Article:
Referring to FIGS. 1-3, an active region 115 is formed on a semiconductor substrate 100. The semiconductor substrate 100 may be, for example, a silicon substrate or an SOI (Silicon On Insulator) substrate or the like. A gate structure 120 is formed so as to overlap with the active region 115 and extends outside the active region 115. The gate structure 120 includes a gate electrode 122. Spacers 126 are formed at both sides of the gate electrode 122. An L-shaped insulating film 124 may be interposed between the gate electrode 122 and the spacer 126. The gate electrode 122 may include, for example, poly-Si, poly-SiGe or metal such as Ta, TaN, TaSiN, TiN, Mo, Ru, Ni, and NiSi or mixtures thereof. The insulating film 124 is formed in an L shape, and may include, for example, a thermally-oxidized film or a TEOS (Tetra Ethyl Ortho Sillicate) film. The spacer 126 may include, for example, a nitride film or an oxide film.
  • [0035]
    A silicide film 130 is formed on the active region 115 at portions thereof not covered by the gate structure 120. The silicide film 130 is formed to decrease interface resistance between a silicon substance of the active region 115 and a metal film obtained in a subsequent process. An element isolation region 105 is formed so as to have a top surface that is lower than the active region 115. That is, the element isolation region 105, which defines the active region 115, is recessed so as to have a top surface that is lower than a top surface of the active region 115 overlapping with the gate structure 120, and is formed so as not to be in contact with the gate structure 120. The recessed depth of the element isolation region 105 is substantially equal to the height of the gate structure 120. However, the recessed depth can be adjusted to the extent needed to ensure a decrease in compressive stress on the gate structure 120.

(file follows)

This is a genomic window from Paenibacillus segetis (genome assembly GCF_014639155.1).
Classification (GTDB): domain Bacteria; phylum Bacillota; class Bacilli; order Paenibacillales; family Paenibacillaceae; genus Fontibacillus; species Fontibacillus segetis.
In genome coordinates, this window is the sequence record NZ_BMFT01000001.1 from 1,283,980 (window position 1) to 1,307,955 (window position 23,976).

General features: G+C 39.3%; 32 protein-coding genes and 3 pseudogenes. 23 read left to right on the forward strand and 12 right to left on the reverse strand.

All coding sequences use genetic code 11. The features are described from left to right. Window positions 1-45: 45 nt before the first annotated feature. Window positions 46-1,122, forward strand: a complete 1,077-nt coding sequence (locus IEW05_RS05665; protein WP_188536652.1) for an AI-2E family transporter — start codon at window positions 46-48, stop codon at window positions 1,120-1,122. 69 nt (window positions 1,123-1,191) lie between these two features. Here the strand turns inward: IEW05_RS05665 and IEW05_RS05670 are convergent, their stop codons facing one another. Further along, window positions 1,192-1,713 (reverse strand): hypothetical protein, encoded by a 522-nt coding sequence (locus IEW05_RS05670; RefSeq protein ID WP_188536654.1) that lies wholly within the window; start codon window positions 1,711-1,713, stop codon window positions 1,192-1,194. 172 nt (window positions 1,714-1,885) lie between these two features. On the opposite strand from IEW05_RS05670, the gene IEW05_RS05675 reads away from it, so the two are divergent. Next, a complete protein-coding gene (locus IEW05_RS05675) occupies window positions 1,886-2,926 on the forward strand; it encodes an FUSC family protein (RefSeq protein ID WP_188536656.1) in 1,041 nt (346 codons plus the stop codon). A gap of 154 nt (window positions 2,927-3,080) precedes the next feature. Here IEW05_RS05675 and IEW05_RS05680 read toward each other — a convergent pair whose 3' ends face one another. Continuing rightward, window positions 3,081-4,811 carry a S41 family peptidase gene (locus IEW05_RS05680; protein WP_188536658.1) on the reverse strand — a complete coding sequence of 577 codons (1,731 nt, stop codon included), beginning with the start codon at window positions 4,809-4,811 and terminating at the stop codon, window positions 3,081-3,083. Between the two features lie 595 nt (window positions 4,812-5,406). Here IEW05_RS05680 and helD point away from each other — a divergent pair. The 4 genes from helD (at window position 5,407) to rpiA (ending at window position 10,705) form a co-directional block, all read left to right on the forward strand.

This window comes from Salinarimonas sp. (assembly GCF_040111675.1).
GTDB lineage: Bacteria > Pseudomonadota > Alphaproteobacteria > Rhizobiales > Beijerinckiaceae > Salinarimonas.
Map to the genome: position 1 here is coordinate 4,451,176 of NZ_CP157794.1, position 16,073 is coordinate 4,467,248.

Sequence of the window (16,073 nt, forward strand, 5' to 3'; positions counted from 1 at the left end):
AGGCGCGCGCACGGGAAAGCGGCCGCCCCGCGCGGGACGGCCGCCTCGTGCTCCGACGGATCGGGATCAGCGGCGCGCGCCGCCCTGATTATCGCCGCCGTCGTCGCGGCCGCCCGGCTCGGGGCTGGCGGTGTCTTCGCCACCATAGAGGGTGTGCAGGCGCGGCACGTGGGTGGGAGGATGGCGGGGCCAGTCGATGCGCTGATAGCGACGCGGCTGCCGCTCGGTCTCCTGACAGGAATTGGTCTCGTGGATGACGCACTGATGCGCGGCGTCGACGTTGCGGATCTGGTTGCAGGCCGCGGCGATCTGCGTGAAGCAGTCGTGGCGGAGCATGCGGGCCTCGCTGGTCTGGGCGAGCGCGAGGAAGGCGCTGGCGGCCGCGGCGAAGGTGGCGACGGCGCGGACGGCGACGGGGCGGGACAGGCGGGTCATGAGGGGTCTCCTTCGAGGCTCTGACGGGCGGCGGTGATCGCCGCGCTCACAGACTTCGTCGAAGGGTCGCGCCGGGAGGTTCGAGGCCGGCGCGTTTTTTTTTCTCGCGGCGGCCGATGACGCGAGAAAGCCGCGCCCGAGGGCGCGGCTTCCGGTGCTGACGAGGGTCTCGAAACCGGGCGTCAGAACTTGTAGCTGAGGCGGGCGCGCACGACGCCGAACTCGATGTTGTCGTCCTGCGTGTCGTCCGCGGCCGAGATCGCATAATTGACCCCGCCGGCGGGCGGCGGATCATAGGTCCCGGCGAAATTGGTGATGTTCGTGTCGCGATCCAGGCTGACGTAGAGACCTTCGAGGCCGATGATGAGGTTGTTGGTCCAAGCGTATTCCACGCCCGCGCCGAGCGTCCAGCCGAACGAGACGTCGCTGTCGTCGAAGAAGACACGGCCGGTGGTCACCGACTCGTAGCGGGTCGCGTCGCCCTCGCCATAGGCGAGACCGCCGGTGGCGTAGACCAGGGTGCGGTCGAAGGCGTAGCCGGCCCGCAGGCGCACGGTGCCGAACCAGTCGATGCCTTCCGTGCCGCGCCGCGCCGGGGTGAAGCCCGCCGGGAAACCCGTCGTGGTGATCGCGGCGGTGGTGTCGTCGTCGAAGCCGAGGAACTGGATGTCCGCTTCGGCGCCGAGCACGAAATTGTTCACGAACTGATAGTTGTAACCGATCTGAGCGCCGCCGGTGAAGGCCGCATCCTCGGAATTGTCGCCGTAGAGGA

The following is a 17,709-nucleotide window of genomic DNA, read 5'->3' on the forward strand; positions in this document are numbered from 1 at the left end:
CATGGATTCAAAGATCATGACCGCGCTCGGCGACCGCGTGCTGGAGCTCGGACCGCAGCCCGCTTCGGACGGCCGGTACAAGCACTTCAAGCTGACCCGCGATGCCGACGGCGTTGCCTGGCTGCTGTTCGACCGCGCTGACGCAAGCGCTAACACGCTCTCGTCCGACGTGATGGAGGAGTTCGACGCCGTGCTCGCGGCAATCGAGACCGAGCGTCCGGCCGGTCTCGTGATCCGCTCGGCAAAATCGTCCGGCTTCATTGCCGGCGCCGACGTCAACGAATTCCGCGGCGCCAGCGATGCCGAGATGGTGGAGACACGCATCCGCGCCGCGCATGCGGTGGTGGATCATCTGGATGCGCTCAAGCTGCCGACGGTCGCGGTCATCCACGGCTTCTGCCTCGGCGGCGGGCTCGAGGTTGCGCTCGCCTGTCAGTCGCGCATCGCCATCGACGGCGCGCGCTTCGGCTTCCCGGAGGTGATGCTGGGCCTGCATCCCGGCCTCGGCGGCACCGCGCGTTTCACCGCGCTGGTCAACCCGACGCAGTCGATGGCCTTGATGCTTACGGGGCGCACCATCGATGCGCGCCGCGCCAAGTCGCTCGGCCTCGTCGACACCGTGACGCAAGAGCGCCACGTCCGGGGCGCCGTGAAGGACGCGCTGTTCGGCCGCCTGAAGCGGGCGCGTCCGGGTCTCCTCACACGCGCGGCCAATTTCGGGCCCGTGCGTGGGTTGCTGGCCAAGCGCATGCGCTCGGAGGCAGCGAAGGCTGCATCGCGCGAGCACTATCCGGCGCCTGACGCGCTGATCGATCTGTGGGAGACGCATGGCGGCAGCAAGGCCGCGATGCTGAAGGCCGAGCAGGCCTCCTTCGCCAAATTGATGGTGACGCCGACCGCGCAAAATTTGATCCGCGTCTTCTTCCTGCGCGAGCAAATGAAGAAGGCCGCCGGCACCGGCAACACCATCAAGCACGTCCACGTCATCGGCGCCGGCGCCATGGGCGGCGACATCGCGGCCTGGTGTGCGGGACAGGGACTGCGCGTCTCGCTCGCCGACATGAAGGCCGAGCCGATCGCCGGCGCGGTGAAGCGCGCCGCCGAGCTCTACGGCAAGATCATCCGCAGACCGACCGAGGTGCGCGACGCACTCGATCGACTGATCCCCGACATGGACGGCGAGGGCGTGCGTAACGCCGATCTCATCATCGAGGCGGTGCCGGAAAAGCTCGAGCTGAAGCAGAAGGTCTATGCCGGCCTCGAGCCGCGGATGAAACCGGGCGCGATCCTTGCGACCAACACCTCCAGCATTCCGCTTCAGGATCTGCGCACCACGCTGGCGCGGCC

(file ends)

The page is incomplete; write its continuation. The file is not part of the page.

• [0036]
    To be more specific, as described above, the element isolation region 105 is recessed so as to have the top surface lower than the top surface of the active region 115 overlapping the gate structure 120. As a result, the gate structure 120 is not in contact with the element isolation region 105. Source and drain regions are formed on the active region 115, and currents flow in a direction from drain to source.
  • [0037]